When we began this work in the UK in 2009 (my first experience of working with the problem is recorded in Thomas Moore’s account of residence transfer and healing in his book ‘Please Let Me See My Son), the label parental alienation was not well understood. Today it is well known as a label and is as bitterly fought over by campaigners as the family assets (and children) are by some divorcing parents. Allegations are flung around like confetti, lurid tales are spun and lies and half truths are passed around in ways that mirror the worst behaviours seen in parents who harm their children. This does nothing to further clinical understanding and practice.
Working with the underlying harms which cause children to be removed from parents, demonstrates that whatever we call this problem, it is, at its root, child abuse. When a parent is so enmeshed with a child that they cannot see the difference between their own experience and that of the child, when a child is captured in a situation in which they are forced to fear a parent who loves them and who has never caused them harm, when a child is abducted, terrorised into submission, threatened with abandonment, intruded upon, parentified, made into a replacement spouse, prevented from knowing their own mind or having their own sense of self, when a child is lied to, caused to believe that they have been abused, put through unnecessary medical procedures, rendered helpless by the chaotic emotional world a parent inveigles them into, then intervention is not optional, it is not harmful, it is necessary and it is protective. That is why alienation of children (from their own right to an unconscious experience of childhood) and then from a normal loving relationship with a good enough parent, is a child protection issue. The rejection of the parent is a by product of the underlying harm which is being done to the child by the parent to whom they are aligned.
What we are working with in parental alienation is a denial and projection dynamic where the child is both victim of the abusive parent, who then becomes helplessly bound into the perpetration of harm in conjunction with the abuser. The reality of what is happening is a mirror image of what we see, it is a projection (which is why children will claim that rejected parents are doing something that it is later evident was actually being done, by the parent to whom the child is aligned. Children become hyper aligned to a parent because of something that parent is doing to them, because they are being abused. Children who witness the abuse of a parent, are seen to align with the abuser and not the abused.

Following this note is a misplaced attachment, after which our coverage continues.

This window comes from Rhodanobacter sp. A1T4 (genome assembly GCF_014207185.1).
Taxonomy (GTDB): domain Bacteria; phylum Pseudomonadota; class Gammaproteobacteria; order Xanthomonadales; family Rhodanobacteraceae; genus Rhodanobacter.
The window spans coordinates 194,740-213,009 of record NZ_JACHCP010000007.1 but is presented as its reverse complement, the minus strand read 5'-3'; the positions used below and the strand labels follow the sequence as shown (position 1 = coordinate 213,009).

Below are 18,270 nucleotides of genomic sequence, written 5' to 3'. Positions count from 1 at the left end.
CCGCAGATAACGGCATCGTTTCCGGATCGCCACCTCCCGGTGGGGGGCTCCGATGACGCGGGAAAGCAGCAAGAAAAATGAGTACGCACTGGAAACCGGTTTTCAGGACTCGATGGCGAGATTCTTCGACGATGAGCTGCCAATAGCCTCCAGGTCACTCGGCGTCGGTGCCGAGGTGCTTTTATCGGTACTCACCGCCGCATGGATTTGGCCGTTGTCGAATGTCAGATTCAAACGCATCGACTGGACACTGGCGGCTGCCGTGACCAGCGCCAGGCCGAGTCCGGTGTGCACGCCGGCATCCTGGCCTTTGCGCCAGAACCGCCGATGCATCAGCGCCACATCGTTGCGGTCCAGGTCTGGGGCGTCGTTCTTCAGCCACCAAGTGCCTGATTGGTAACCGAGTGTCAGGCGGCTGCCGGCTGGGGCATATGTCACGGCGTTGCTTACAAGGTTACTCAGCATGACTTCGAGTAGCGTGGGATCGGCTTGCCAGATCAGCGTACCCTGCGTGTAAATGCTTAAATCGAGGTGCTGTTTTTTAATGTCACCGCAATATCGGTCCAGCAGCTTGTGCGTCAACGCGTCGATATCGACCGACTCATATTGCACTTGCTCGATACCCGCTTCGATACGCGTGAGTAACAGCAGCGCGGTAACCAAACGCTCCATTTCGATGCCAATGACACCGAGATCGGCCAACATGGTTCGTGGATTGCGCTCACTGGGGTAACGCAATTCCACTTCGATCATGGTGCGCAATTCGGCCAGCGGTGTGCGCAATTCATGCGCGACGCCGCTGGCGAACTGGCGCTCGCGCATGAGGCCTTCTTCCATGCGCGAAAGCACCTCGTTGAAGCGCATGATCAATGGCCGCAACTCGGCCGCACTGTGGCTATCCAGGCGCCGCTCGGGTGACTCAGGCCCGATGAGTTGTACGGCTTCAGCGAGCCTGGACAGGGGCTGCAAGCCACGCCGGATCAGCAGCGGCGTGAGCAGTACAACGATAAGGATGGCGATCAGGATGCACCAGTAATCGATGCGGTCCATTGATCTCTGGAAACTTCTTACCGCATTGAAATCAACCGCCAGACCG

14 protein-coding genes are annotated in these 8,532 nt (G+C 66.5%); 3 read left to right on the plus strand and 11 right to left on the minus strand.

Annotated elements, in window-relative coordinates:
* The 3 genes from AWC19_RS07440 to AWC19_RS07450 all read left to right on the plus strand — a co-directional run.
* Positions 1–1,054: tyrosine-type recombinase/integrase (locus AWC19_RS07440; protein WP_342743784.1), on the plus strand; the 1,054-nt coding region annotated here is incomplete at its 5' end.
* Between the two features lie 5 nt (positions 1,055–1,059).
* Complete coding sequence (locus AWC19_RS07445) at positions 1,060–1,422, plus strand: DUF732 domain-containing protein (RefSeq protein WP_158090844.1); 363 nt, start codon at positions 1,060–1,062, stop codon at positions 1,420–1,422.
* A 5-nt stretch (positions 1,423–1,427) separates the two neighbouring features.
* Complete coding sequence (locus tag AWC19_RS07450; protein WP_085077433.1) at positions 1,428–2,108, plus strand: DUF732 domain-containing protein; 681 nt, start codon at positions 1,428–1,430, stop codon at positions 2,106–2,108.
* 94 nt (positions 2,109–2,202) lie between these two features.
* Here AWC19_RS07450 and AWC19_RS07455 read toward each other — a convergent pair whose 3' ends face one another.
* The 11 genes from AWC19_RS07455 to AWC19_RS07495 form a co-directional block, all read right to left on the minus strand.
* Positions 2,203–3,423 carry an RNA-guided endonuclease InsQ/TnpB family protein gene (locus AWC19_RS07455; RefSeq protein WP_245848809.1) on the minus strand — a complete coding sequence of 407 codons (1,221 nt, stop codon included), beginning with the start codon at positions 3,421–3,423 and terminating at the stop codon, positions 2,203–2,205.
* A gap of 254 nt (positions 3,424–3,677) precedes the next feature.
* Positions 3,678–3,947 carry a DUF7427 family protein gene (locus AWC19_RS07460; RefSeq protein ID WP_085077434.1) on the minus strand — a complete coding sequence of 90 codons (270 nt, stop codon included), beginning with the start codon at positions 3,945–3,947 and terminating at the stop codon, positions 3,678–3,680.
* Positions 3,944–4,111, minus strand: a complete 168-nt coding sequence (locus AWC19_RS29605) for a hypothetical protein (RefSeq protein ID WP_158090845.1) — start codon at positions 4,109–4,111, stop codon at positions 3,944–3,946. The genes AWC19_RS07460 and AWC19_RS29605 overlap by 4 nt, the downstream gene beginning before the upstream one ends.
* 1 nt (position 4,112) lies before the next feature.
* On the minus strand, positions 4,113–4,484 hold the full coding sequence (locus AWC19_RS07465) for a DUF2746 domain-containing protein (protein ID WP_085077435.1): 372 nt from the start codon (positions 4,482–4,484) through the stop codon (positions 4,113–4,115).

abused children, robbed of their senses by trauma, enter a dissociative trance and become transfixed by the desires and behaviors of the aggressor. Rather than purposefully identifying with the aggressor, their personalities fragment, and they automatically mimic their abuser. This process includes a “confusion of tongues” between the abused child and the abusive adult.Salvador Ferenzi
Coming Home: A Lighthouse Project Podcast
In September, I will be delivering a very special podcast about the recovery journey of the alienated child. Joining me to illuminate this journey, is a parent of a child who is now of age, who was moved in residence transfer in the UK Family Courts. This parent and child are participating in the evaluation which is currently being undertaken of FSC services and have agreed to share their experiences, in order to help others to understand the reality of this process.
Against the backdrop of increasing ideological efforts to mischaracterise what is happening when children reject a parent after divorce and separation, hearing directly from these families provides an essential view of what is really going on when children are seen to be hyper aligned with one parent and contemptous and disdainful towards the other. We will hear from this parent, the realities of the serious emotional and psychological harm done to the child which was the reason for the removal and the long journey of recovery to bring the child back to full health.
This podcast will be accessible free of charge here and I will post details of the date it will be available shortly.